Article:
But this concern with belonging wasn't just instilled in the narrative in Purple Rain; it also bled into the music. The album Purple Rain feels deliberate in its incorporation of common musical devices from first half of the 1980s. Perhaps the most obvious link is the production of the drums. Rather than perform with a live drummer, Prince utilizes the drum machine–a breakout technology that became paramount for the success of many synth-pop artists. From Madonna's Like a Virgin to Phil Collins's Face Value, the digitized robot beats became the backbone for a massive wave of new music. The trends and tropes also bled into the treatment of these drum machines. Gated reverberation and sample delay became ubiquitous. The former is a process that grants a percussive hit a massive, washy sound with an unnaturally short cutoff. The most extreme examples of this technique can often be found the many one-hit wonders of the era (it's especially easy to spot in A Flock of Seagulls "I Ran" and a-ha's "Take on Me"). The latter is an echo that is so short it's barely noticeable, only audible in its ability to make a signal wider and more phasey (this is the driving sound that gives Phil Collins's "In the Air Tonight," an almost cosmic sense of space and depth while utilizing very few instruments).
During the creation of Purple Rain, Prince was leaning heavily on a single synthesizer, the Oberheim OBX. Jake Brown's Prince in the Studio recounts, "He had a drum set and every keyboard of the day–the Oberheim and the Omni, which was a very integral keyboard used on 1999. He didn't use [the Omni] much on Purple Rain, but was [instead] using the Oberheim quite a bit." He goes on to cite David Leonard, an engineer at Sunset Sound: "I triggered synths off of hi-hats and stuff like that. I remember gating and stuff and triggering stuff, it was cool." Prince was undoubtedly immersed in these new modes of music, but he wasn't bending to their whim like the synthpop magnates around him. He was manipulating them, forcing them into his own frame. Hearing a whole album start to finish–in conjunction with experiencing the setting around the music–finally had me hooked.
Fighting boredom during the summer is always a gargantuan challenge. A job helps, subsidizing the weariness of suburbia with pocket cash, but it's no cure. I find that new hobbies or interests are the most effective remedy. The season following my first year of college was set to be the driest of them all. All my friends were scattered around the globe, and frankly, things just weren't the same anymore. High-schoolers turned into college students, and that feels about as different as it looks. Nostalgia runs sour.
The record player hidden in the living room cabinet saved me, giving me the opportunity to become somewhat of a collector. I would make weekly runs to Raleigh's three mom-and-pop record stores to dig for gold. My knowledge of music isn't encyclopedic. That is to say, when looking for records, I wasn't searching for an underground/one-of-a-kind/tasty/primo DJ edit on a 10-inch that all those twentysomethings in Williamsburg are fighting tooth and nail to discover. I simply wanted to listen to my favorite records on a new format; I wanted an upgrade in audio fidelity; I wanted a new experience.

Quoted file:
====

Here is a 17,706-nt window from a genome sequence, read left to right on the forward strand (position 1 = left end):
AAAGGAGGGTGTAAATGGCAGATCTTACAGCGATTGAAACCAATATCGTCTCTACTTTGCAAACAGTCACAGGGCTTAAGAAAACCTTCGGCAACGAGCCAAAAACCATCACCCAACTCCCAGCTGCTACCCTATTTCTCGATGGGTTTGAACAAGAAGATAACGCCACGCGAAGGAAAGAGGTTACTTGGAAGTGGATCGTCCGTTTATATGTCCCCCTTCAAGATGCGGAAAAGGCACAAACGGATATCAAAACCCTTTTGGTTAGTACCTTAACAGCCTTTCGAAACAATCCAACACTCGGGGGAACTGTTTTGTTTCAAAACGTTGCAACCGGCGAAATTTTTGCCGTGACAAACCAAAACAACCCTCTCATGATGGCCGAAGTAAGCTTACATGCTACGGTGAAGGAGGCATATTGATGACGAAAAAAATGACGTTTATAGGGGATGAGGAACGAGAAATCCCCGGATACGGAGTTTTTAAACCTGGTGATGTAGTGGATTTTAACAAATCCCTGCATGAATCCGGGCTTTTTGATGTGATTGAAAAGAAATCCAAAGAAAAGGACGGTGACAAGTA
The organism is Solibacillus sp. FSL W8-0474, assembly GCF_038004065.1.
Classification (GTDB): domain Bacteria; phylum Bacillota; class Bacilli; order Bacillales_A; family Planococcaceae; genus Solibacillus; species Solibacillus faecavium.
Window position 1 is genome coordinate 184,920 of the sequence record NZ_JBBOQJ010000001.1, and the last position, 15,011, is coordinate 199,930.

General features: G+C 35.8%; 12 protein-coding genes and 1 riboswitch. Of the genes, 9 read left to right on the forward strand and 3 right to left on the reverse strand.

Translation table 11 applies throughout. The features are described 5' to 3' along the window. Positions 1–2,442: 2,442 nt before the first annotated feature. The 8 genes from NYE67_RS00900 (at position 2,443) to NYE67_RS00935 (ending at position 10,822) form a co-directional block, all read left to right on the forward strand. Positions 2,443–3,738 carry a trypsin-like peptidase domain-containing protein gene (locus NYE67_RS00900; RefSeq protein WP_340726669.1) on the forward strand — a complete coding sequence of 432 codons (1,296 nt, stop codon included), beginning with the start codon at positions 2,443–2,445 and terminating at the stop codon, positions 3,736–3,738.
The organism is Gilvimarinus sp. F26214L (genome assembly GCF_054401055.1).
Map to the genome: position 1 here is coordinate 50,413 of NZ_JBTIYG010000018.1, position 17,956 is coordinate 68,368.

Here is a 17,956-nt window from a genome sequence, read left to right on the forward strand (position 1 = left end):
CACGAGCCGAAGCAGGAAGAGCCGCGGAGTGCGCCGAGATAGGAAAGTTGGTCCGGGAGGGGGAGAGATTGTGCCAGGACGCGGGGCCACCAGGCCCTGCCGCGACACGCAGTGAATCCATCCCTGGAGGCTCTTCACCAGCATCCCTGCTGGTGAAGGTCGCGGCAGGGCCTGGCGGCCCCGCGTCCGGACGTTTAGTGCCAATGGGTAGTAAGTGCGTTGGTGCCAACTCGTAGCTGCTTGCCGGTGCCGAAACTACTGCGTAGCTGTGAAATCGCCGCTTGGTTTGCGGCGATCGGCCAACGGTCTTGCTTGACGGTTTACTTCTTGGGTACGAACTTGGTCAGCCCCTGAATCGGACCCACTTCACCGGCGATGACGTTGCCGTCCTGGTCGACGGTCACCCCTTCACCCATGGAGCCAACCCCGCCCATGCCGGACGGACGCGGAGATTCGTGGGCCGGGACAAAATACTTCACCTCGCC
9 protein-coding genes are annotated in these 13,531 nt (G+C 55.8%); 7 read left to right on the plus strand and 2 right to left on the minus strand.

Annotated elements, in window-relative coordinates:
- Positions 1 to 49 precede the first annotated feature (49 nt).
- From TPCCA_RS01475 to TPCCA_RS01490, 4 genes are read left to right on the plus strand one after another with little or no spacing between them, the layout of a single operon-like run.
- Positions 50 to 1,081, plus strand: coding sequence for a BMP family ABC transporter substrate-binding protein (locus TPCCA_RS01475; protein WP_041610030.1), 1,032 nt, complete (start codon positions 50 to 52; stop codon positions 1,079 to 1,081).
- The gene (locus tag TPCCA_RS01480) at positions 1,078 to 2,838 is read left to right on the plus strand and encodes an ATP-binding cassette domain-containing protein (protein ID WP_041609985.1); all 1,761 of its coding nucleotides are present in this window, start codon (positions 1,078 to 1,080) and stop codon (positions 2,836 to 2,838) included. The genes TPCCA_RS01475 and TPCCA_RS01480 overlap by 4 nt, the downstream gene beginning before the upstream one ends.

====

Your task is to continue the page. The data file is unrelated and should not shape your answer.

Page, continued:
Peeling apart vinyl in the new arrivals section (the staff members haven't even gotten a chance to file these gems into their catalogue–this is where everyone finds the good shit), I stumbled upon 1979's Prince. On the cover, Prince is shirtless and hairy. His ‘do is super long and blown out, and the expression underneath reads something like, "I'm super fragile, super androgynous, and I know you're going to want me." I had to remember to not judge this guy by the cover. I saw "I Wanna Be Your Lover" on the track list, and I left that store with Prince underneath my arm– the first Prince record I bought.
The first playthrough was tremendous. Prince is somehow an amalgam of C'est Chic's guitar-driven grooves, the Bee Gees' Children of the World's ballad-esque sheen, Blue Oyster Cult's Spectres's ripping guitar rock, and Off The Wall's dance-pop perfection. It's the synthesis of an entire decade, and it is one fucking man from Minneapolis. Questlove describes Prince records as having a Shakespearean narrative arc, going from rising action, comic relief, climax, and denouement. "I Wanna Be Your Lover" kicks us off, followed by "Why You Wanna Treat Me So Bad?" and "Sexy Dancer"–three tracks that all push the pace and energy along healthily. "Bambi" and "Still Waiting," the first an over-masculine guitar showcase and the second a girl-group/lounge-esque synth ditty, serves as the comic relief. "It's Gonna Be Lonely" is the climax and denouement all at once. The chorus is anthemic, adding more layers of Prince each time it swings around, strutting with extreme confidence that he/she who wronged him is absolutely going to be lonely. But he's also speaking to us. It's time to bid Prince goodbye. The album is over, and we are going to be lonely without him. He knows it.